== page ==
This is why the doctrine is called Madhyamika, the ‘Middle Way’. And actually, it brings, as far as possible, into systematic philosophical statement the whole implication of the ‘Middle Doctrine’ of the Buddha himself. For as we read in the orthodox Pali Samyutta-Nikaya: “That things have being, O Kaccana, constitutes one extreme of doctrine; that things have no being is the other extreme. These extremes, O Kaccana, have been avoided by the Tathagata, and it is a middle doctrine that he teaches.” The Buddha continually diverted the mind from its natural tendency to posit an abiding essence beyond, or underlying, the endless and meaningless dynamism of the concatenation of causes. And this is the effect also of Nagarjuna’s metaphysical doctrine of the void.

Contradictions to be taken literally… (Deguchi c.s.)

Contradictions meant to be taken literally, be accepted, and as unambiguous (from The Way of the Dialetheist: Contradictions in Buddhism, by Yasuo Deguchi, Jay L. Garfield and Graham Priest, in Philosophy East and West, Honolulu, July 2008)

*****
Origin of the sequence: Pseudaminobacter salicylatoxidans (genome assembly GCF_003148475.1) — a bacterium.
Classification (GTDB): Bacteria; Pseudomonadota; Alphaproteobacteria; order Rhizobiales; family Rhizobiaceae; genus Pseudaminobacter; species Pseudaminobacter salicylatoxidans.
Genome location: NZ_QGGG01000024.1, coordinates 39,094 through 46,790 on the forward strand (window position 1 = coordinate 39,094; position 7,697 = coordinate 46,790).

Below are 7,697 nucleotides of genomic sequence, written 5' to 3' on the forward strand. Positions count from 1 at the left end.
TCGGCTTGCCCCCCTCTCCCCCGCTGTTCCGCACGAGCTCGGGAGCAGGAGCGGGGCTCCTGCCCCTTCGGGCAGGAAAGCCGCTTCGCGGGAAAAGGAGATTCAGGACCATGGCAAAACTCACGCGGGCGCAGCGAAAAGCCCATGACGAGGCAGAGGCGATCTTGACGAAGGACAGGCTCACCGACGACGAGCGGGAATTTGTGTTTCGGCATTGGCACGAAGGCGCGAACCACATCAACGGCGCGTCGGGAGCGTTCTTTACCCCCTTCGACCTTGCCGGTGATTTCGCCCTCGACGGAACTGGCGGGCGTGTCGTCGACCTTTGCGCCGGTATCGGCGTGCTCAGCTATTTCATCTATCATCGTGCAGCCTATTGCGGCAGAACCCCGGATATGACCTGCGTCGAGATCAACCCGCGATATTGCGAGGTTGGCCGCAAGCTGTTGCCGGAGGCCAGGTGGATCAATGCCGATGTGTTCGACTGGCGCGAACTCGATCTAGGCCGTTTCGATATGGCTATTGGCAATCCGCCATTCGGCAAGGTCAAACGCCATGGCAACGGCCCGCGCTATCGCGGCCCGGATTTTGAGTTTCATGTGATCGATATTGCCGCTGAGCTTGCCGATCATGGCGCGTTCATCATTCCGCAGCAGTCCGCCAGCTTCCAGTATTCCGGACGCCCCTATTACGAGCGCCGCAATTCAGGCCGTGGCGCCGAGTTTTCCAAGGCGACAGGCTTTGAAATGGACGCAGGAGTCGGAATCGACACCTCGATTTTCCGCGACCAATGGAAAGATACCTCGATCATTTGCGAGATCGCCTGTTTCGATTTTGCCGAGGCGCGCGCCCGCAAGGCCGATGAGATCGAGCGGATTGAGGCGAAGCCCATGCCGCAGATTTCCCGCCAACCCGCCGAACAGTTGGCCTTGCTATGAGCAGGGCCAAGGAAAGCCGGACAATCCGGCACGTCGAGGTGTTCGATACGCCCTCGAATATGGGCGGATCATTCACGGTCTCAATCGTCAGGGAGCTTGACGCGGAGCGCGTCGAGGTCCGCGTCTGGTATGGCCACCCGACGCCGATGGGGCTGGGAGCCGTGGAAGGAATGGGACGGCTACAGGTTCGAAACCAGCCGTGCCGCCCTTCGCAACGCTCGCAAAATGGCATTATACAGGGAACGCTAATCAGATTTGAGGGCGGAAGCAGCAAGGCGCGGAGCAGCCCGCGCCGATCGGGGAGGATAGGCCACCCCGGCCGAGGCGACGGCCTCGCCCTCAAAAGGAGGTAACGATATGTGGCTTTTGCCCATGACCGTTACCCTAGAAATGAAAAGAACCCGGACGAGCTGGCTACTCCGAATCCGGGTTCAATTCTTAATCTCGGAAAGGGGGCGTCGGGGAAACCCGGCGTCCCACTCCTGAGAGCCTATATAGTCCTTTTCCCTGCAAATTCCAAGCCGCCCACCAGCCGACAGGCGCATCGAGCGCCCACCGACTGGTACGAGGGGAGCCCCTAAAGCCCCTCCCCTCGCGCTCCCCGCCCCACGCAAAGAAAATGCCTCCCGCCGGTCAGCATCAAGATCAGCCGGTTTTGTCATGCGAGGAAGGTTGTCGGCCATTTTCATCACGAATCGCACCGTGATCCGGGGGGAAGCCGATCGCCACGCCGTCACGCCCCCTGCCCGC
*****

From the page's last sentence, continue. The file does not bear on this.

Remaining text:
We have seen that there are various ways in which apparent contradictions in Buddhist discourses may be defused. And some contradictions, as we have seen, are best defused in this way. But we have also seen that contradictions may not always be defused by these mechanisms. Indeed, the discussion has taken us to the point of seeing why some contradictions in some Buddhist texts cannot be defused. To suppose that one ought to defuse them would be to misunderstand.

There are no ultimate truths. As we have put is before [elsewhere]: “Ultimate truths are those about ultimate reality. But since everything is empty, there is no ultimate reality. There are, therefore, no ultimate truths. We can get at the same conclusion another way. To express anything in language is to express truth that depends on language, and so this cannot be an expression of the way that things are ultimately. All truths, then, are merely conventional.”